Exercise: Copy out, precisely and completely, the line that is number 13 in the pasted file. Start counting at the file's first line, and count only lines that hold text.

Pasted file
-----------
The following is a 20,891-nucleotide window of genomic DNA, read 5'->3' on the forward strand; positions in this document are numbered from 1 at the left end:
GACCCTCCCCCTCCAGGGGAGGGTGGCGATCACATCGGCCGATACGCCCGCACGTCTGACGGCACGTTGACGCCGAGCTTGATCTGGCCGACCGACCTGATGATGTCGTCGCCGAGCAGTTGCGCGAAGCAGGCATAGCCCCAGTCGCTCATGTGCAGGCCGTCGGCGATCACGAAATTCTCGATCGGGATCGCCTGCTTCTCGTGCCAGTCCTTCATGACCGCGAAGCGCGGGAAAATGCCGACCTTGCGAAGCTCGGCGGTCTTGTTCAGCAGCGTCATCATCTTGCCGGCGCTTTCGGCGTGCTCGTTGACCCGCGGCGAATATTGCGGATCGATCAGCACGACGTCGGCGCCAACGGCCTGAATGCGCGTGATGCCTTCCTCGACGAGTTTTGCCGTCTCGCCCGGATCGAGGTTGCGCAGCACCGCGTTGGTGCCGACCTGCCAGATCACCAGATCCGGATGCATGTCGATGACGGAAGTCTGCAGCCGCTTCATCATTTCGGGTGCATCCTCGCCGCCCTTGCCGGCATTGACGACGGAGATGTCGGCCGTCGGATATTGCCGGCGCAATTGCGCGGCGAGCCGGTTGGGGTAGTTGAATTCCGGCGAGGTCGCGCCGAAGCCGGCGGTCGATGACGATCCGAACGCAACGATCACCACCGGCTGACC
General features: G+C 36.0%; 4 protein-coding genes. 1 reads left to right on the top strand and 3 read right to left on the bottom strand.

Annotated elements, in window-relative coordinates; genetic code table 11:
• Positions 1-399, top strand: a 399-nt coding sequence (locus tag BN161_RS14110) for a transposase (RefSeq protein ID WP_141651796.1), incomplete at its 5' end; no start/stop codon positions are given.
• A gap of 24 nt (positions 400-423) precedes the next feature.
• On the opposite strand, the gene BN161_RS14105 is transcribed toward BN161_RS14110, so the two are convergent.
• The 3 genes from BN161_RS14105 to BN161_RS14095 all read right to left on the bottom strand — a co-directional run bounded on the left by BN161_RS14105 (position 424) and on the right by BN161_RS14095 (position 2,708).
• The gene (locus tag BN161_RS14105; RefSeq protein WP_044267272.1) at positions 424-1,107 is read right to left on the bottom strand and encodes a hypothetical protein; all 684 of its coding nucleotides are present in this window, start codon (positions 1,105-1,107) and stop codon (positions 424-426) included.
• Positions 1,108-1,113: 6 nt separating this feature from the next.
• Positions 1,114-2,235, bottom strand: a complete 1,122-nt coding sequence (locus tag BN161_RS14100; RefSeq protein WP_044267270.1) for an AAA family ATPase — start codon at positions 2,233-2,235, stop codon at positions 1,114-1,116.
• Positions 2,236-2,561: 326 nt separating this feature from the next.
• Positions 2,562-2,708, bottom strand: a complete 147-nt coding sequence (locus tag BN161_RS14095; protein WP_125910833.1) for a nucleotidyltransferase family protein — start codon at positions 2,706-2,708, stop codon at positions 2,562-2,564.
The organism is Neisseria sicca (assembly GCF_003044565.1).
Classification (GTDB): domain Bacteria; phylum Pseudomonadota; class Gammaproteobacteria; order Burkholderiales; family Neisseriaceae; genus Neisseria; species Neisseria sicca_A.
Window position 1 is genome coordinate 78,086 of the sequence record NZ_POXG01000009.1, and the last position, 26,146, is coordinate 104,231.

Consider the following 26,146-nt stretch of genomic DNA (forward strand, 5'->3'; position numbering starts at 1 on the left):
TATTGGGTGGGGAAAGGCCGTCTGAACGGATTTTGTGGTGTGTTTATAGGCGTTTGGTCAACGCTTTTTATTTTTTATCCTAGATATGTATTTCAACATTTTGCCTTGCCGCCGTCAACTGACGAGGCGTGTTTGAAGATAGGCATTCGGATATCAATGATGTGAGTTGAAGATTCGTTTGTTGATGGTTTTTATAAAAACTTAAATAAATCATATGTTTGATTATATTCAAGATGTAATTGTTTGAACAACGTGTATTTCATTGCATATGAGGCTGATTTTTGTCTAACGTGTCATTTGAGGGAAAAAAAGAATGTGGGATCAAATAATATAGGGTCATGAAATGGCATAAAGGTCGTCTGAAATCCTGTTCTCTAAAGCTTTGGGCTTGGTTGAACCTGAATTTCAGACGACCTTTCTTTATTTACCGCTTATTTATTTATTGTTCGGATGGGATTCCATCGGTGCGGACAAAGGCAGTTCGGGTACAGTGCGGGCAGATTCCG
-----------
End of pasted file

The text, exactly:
• Positions 2,562-2,708, bottom strand: a complete 147-nt coding sequence (locus tag BN161_RS14095; protein WP_125910833.1) for a nucleotidyltransferase family protein — start codon at positions 2,706-2,708, stop codon at positions 2,562-2,564.